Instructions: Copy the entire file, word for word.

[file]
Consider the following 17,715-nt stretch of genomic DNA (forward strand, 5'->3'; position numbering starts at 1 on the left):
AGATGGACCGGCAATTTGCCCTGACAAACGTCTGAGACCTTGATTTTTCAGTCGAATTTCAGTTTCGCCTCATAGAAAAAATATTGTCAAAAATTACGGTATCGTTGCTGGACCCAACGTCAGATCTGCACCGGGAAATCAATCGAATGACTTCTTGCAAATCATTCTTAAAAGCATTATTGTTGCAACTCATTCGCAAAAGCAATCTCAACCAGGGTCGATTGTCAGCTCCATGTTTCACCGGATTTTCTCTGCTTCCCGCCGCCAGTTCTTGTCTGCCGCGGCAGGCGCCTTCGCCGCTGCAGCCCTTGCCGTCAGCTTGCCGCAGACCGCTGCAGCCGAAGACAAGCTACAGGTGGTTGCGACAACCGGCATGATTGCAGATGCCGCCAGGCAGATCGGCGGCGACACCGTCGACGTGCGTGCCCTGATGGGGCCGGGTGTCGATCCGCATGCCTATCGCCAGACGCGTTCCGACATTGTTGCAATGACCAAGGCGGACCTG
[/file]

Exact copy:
Consider the following 17,715-nt stretch of genomic DNA (forward strand, 5'->3'; position numbering starts at 1 on the left):
AGATGGACCGGCAATTTGCCCTGACAAACGTCTGAGACCTTGATTTTTCAGTCGAATTTCAGTTTCGCCTCATAGAAAAAATATTGTCAAAAATTACGGTATCGTTGCTGGACCCAACGTCAGATCTGCACCGGGAAATCAATCGAATGACTTCTTGCAAATCATTCTTAAAAGCATTATTGTTGCAACTCATTCGCAAAAGCAATCTCAACCAGGGTCGATTGTCAGCTCCATGTTTCACCGGATTTTCTCTGCTTCCCGCCGCCAGTTCTTGTCTGCCGCGGCAGGCGCCTTCGCCGCTGCAGCCCTTGCCGTCAGCTTGCCGCAGACCGCTGCAGCCGAAGACAAGCTACAGGTGGTTGCGACAACCGGCATGATTGCAGATGCCGCCAGGCAGATCGGCGGCGACACCGTCGACGTGCGTGCCCTGATGGGGCCGGGTGTCGATCCGCATGCCTATCGCCAGACGCGTTCCGACATTGTTGCAATGACCAAGGCGGACCTG